307.81 Tension headache
339 Other headache syndromes
339.1 Tension type headache
339.2 Post-traumatic headache
339.8 Other specified headache syndromes
Tension-type headache algorithm. (From Esherick JS, Clark DS, Slater ED. Current Practice Guidelines in Primary Care. 2013. http://www.accessmedicine.com. Copyright © The McGraw-Hill Companies, Inc. All rights reserved.)
Innervation of pain-sensitive intracranial compartments (A) and corresponding extracranial sites of pain radiation (B). The trigeminal (V) nerve, especially its ophthalmic (V1) division, innervates the anterior and middle cranial fossae; lesions in these areas can produce frontal headache. The upper-cervical nerve roots (especially C2) innervate the posterior fossa; lesions here can cause occipital headache. (From Greeenberg DA, Aminoff MJ, Simon RP. Clinical Neurology. 8th ed. http://www.accessmedicine.com. Copyright © The McGraw-Hill Companies, Inc. All rights reserved.)
G44.209 Tension-type headache, unspecified, not intractable
G44.309 Post-traumatic headache, unspecified, not intractable
G44.88 Headache attributed to head and or neck trauma
PREFERRED PRACTICE PATTERN
4E: Impaired Joint Mobility, Motor Function, Muscle Performance, and ROM Associated with Localized Inflammation1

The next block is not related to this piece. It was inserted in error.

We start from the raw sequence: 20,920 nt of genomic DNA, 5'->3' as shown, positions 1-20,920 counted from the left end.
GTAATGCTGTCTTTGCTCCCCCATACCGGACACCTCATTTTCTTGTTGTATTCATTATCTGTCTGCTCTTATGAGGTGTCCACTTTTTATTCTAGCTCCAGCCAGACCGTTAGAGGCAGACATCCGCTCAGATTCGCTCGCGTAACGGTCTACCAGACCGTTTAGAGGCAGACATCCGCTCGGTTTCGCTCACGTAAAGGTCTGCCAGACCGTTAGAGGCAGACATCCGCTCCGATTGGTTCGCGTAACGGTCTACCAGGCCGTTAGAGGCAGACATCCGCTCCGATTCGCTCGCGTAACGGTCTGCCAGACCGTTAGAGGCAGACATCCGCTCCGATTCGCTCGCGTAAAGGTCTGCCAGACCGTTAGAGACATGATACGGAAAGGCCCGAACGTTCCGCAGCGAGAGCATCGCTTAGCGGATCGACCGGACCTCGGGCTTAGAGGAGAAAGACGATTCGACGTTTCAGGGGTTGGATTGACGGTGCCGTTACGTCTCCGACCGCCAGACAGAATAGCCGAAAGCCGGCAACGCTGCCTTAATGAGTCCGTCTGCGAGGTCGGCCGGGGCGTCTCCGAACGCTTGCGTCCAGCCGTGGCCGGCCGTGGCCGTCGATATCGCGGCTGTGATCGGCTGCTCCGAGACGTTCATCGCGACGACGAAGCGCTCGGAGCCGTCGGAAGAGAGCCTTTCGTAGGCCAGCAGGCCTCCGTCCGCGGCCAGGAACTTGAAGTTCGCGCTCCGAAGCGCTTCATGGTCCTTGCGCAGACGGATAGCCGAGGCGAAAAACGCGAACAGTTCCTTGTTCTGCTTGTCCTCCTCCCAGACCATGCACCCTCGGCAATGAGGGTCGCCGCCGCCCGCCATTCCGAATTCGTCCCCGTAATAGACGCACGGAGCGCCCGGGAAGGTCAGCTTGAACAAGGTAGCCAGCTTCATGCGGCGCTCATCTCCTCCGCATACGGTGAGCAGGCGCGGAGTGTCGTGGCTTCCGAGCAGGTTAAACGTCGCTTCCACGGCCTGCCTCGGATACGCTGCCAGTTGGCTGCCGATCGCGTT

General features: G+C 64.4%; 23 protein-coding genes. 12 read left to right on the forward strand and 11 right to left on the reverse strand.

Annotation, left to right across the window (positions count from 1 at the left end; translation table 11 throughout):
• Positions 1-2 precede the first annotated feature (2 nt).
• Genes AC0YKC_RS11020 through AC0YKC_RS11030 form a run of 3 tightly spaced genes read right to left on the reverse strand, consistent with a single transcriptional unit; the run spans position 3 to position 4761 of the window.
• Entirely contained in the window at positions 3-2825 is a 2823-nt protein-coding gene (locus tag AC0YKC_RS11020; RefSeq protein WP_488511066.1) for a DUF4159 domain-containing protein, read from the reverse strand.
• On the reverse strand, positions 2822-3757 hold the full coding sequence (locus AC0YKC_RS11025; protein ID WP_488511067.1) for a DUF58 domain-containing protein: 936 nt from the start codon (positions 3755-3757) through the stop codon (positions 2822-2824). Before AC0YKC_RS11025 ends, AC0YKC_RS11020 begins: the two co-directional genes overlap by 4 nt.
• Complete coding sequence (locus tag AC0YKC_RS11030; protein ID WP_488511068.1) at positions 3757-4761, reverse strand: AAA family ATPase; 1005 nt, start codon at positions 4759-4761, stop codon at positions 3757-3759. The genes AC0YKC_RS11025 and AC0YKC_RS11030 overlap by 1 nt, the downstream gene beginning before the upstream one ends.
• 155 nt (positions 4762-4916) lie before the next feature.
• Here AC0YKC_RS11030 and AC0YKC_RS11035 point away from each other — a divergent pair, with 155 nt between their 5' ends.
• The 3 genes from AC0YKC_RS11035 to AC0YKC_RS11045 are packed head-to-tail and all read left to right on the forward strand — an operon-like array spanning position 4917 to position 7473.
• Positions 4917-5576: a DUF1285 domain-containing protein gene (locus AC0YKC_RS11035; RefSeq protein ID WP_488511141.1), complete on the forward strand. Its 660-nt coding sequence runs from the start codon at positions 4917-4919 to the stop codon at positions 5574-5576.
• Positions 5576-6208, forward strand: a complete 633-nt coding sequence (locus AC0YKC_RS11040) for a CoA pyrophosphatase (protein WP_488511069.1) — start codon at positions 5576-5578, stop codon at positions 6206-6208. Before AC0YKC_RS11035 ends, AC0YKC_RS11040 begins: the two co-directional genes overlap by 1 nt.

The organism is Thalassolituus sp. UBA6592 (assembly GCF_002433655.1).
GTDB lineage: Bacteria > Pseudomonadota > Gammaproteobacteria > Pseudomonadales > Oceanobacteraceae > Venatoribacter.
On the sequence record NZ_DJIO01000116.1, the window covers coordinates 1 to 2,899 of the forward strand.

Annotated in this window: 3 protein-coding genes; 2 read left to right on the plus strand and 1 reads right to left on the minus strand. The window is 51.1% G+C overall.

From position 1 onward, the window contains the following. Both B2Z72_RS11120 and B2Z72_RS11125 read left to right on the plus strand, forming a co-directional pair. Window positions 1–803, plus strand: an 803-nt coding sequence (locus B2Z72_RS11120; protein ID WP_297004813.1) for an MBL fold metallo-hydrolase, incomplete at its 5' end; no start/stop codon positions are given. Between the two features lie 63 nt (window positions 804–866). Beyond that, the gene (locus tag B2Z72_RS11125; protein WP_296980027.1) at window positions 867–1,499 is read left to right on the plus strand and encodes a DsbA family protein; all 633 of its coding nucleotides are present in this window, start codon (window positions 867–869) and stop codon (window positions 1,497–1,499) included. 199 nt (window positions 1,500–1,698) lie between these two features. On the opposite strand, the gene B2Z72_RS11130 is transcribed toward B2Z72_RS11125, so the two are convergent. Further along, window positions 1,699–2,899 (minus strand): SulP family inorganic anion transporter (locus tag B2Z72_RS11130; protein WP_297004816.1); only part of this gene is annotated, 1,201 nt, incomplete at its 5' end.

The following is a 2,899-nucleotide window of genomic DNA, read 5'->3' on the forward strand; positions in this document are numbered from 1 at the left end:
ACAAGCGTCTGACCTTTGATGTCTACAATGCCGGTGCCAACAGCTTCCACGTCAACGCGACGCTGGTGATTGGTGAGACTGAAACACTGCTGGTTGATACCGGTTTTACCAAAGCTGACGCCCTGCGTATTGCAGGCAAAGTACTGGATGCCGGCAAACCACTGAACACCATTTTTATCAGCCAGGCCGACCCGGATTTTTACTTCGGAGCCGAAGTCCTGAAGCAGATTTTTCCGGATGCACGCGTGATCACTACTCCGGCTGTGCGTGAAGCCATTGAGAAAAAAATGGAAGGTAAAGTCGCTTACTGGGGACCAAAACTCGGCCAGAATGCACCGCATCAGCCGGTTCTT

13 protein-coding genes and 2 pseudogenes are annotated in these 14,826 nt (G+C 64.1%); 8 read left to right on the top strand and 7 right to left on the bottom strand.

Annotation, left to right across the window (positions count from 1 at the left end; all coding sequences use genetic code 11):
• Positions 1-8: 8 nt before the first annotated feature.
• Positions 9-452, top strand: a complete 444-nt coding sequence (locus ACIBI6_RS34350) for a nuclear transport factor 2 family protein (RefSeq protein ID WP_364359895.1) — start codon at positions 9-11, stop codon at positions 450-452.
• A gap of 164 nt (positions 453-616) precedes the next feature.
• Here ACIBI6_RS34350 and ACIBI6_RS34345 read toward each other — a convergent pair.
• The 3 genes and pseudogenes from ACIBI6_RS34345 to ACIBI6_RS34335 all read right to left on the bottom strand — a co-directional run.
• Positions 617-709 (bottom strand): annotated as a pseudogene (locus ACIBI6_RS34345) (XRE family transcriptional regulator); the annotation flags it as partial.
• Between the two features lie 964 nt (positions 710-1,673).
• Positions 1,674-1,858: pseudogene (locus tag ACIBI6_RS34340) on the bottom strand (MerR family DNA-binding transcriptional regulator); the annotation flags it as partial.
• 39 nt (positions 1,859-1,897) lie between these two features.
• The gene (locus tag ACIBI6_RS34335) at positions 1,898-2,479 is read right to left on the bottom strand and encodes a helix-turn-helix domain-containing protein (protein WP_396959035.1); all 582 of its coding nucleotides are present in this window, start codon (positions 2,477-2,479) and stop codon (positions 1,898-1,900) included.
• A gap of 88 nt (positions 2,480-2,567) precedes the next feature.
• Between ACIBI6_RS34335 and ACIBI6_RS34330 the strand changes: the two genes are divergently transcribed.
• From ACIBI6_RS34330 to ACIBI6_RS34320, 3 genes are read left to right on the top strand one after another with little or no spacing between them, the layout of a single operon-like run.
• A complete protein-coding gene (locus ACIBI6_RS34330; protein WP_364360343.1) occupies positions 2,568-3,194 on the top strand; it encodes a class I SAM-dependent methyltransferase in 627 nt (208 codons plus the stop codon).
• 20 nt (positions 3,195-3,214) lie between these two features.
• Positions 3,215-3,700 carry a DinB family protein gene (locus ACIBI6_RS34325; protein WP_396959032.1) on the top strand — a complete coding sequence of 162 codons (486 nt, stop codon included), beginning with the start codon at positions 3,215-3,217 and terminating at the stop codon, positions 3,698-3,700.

A 17-year-old female is studying long nights for college entrance examinations. She is not involved in any other activities, but rather spends all of her spare time on the computer reading or studying. She reports to physical therapy because she has a headache that won’t subside and she can no longer turn her head fully to the right. It has become painful even to sit at her computer or to sit through class. Now the pain is interfering with her sleep, which is causing even more anxiety about her upcoming examinations. On initial observation when the client arrives, the physical therapist notes that she has a forward head and rounded shoulders. She turns her whole body to look at the physical therapist when speaking. She is having spasms in her upper traps and scalene muscles.
Pain in the head or neck region
Dysfunction in the cervical spine
One of five National Institute of Health (NIH) headache classifications
Distribution of symptoms and signs in tension headache. (From Greeenberg DA, Aminoff MJ, Simon RP. Clinical Neurology. 8th ed. http://www.accessmedicine.com. Copyright © The McGraw-Hill Companies, Inc. All rights reserved.)
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